Inspiratory muscle strength monitoring is crucial in patients with neuromuscular disorders. The sniff nasal inspiratory pressure (SNIP) and maximal inspiratory pressure (PI,max) are usually measured. The present study investigated whether the test yielding the best value at baseline continued to yield the best value during follow-up. The present study included 25 patients with Duchenne muscular dystrophy (DMD) and 61 with myotonic muscular dystrophy (MMD). SNIP and PI,max were measured at baseline and then annually. At baseline, SNIP was lower than PI,max in 20 (80%) DMD patients and 32 (52%) MMD patients. During follow-up in DMD patients, changes in the best method always occurred from SNIP to PI,max. In MMD patients, when SNIP was better than PI,max at baseline, SNIP was usually (88%) better during follow-up, whereas a better PI,max than SNIP at baseline was frequently (50%) followed by a shift to SNIP. Maximal inspiratory pressure may be sufficient for monitoring inspiratory muscle function in Duchenne muscular dystrophy adults. In myotonic muscular dystrophy, the marked variability in the test yielding the best value at baseline indicates a need for performance of both tests at baseline. However, when sniff nasal inspiratory pressure measurement yields the best value at baseline, using sniff nasal inspiratory pressure alone during follow-up may be appropriate. Copyright©ERS Journals Ltd 2008.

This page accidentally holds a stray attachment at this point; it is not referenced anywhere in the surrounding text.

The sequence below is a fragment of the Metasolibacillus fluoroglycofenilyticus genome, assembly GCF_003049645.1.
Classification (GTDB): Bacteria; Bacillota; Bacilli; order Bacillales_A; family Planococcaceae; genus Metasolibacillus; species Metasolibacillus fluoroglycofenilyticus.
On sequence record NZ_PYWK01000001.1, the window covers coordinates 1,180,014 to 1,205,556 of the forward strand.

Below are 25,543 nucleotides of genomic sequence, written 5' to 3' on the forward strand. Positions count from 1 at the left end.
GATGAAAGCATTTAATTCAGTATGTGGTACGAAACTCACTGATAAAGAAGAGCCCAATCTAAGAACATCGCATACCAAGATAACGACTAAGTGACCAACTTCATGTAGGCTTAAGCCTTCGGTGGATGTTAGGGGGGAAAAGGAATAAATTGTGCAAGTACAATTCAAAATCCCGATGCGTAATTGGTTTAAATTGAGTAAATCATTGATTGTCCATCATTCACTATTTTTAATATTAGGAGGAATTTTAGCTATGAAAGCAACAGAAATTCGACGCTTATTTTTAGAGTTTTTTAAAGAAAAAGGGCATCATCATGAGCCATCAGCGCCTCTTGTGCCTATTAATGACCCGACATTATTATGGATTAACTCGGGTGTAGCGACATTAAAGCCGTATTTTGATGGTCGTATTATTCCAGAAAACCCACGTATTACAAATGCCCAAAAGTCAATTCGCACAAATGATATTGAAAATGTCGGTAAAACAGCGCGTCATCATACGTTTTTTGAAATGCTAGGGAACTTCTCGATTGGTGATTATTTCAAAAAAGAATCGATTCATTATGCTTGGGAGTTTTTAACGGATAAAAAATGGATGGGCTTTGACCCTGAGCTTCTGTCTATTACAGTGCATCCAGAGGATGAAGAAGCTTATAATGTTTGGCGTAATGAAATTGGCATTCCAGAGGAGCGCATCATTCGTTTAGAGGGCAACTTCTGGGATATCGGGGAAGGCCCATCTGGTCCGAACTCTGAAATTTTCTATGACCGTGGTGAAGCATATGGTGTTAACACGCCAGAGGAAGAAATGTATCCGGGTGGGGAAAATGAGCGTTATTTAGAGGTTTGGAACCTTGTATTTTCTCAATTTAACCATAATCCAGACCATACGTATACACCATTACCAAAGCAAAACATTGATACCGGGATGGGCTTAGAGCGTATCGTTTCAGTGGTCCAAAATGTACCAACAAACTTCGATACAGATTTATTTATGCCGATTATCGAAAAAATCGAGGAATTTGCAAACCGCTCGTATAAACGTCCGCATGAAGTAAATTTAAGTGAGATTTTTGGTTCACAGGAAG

Terzi, N., Orlikowski, D., Fermanian, C., Lejaille, M., Falaize, L., Louis, A., … Lofaso, F. (2008). Measuring inspiratory muscle strength in neuromuscular disease: One test or two? European Respiratory Journal, 31(1), 93–98. https://doi.org/10.1183/09031936.00094707